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SUNDAYARTS BLOG

It seems fitting that an exhibition of Nigerian-British artist Yinka Shonibare’s work is being shown at the Brooklyn Museum, located in a borough where more cultures meet daily in the Atlantic/Pacific subway station than in high season in a trading port of call. A signature of Shonibare’s work is the use of Dutch wax fabric, [...]

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In terms of sheer depth of talent, the Twelfth Night that opened at the Delacorte Theater last week is probably the closest thing to the Public Theater’s now-legendary production of The Seagull back in the summer of 2001.  But despite countless Tony-winners, TV stars and one blushing recent Oscar-nominee, at the final preview the buzz [...]

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The great German choreographer Pina Bausch passed away on June 29 within a brutally short week of a cancer diagnosis, at 68 years of age. It was a terrible shock to the world of dance and performance—the end of an era and the sudden, cold beginning of another without her. Her pieces, performed by Tanztheater [...]

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This week I’ve been re-reading sections of Oliver Sacks’s 2007 book Musicophilia: Tales of Music and the Brain in which the neuroscientist delves into the science behind his long-term interest in music. As Sacks said last October at Frederick P. Rose Hall, where Musicophilia was awarded an ASCAP-Deems Taylor award, since he was about 5 [...]

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James Ensor (1860-1949) is one of those artists whose name is fairly familiar, but whose work hovers in a mental netherworld of art history. So MoMA’s overview of this Belgian artist offers welcome insight into his weird, intriguing oeuvre that overlapped many influential movements and artists before nestling most comfortably with the expressionists of the [...]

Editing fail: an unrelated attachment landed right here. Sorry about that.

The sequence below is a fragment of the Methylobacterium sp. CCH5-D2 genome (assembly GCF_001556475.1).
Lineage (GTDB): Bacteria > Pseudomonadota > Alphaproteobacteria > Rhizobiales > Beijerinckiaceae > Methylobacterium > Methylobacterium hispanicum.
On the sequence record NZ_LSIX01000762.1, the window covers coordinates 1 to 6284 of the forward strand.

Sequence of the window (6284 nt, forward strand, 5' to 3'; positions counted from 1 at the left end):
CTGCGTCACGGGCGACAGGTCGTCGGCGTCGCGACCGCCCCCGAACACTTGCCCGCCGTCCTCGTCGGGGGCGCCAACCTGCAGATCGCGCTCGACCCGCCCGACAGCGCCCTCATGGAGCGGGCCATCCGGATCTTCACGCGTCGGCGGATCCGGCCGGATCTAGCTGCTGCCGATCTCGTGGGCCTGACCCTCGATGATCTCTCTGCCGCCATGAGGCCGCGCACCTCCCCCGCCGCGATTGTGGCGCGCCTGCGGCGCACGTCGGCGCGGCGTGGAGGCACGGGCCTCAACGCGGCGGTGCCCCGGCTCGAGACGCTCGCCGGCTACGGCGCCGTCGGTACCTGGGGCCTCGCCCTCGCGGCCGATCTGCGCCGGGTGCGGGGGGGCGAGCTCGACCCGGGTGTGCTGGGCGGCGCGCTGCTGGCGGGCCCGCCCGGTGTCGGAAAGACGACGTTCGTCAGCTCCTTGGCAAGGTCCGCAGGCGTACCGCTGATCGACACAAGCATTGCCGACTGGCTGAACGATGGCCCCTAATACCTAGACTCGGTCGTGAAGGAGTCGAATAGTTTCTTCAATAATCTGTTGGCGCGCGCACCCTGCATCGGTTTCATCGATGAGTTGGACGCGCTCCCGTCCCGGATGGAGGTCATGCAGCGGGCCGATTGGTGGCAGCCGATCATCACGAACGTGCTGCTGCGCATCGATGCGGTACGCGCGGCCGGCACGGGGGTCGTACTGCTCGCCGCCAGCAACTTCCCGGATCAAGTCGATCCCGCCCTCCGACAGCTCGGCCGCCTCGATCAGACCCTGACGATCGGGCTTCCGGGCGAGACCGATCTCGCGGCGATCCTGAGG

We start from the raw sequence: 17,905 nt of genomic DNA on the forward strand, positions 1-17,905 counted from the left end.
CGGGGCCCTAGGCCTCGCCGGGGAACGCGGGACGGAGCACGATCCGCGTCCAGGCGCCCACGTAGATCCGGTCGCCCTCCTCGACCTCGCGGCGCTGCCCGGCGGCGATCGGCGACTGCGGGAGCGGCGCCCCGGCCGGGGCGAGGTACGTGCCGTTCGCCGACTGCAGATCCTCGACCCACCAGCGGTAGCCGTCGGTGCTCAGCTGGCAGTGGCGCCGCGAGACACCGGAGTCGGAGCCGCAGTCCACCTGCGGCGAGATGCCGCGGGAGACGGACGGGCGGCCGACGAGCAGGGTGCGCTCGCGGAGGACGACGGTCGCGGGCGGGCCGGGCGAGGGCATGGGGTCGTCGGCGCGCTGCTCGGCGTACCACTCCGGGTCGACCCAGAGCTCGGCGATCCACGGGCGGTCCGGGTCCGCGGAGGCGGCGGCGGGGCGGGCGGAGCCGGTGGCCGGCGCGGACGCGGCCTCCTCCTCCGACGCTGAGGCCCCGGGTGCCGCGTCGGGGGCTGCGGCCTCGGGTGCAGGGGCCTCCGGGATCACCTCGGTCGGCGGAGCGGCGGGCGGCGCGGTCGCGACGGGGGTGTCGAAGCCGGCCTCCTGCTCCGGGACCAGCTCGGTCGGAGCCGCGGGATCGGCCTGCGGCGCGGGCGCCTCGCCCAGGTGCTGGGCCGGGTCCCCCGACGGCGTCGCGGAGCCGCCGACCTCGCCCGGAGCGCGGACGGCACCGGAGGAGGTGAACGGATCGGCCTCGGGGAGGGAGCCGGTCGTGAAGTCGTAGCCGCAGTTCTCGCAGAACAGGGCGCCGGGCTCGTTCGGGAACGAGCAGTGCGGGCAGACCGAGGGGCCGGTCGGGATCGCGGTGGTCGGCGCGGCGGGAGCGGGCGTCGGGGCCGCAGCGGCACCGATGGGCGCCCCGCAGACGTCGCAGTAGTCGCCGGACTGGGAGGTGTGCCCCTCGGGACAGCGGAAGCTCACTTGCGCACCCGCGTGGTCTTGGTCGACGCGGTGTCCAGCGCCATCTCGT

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It seems like it’s been raining forever in New York, but recently, the showers stopped long enough for me to try out the city’s latest amenity: The High Line park running along Tenth Avenue. Rising 30 feet into the air, the park has been created out of an old railway trestle built in the 1930s [...]

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Pam Tanowitz’s Be In the Gray With Me (at DTW through last Saturday) is a major step for this choreographer whose work has been shown in New York for years, but in primarily smaller venues. Tanowitz has made a piece (video clip after the jump) that speaks not only about dance and its history, but [...]

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Keigwin + Company and nicholas leichter dance, two very appealing New York-based companies, take over the Joyce the week of June 23, alternating dates through Sunday the 28th. Both groups, led by accomplished choreographers who are unafraid to experiment, have tremendous popular appeal. Coincidentally, Nicholas Leichter and Larry Keigwin happen to be among the most [...]

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A modest stack of new Bach CDs has been piling up on my desk over the last several months—when you’re a Bach-lover it’s hard for this not to happen periodically. There are keyboard sonatas (David Fray), violin sonatas (David Grimal), The Art of Fugue (Pierre-Laurent Aimard), two- and three-part Inventions (Till Fellner), and even a [...]

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Why do we hear music the way we do? Why do human beings make music in the first place? Are its various components things that can even be explained by science? These were topics covered in just one of the events, “Notes and Neurons: In Search of the Common Chorus,” at this year’s five-day World [...]

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SundayArts is made possible in part by First Republic Bank and by the Rubin Museum of Art. Funding for SundayArts is also made possible by Rosalind P. Walter, The Paul and Irma Milstein Foundation, The Philip & Janice Levin Foundation, Elise Jaffe and Jeffrey Brown, Jody and John Arnhold, and The Lemberg Foundation. This program is supported, in part, by public funds from the New York City Department of Cultural Affairs in partnership with the City Council. Additional funding provided by members of THIRTEEN.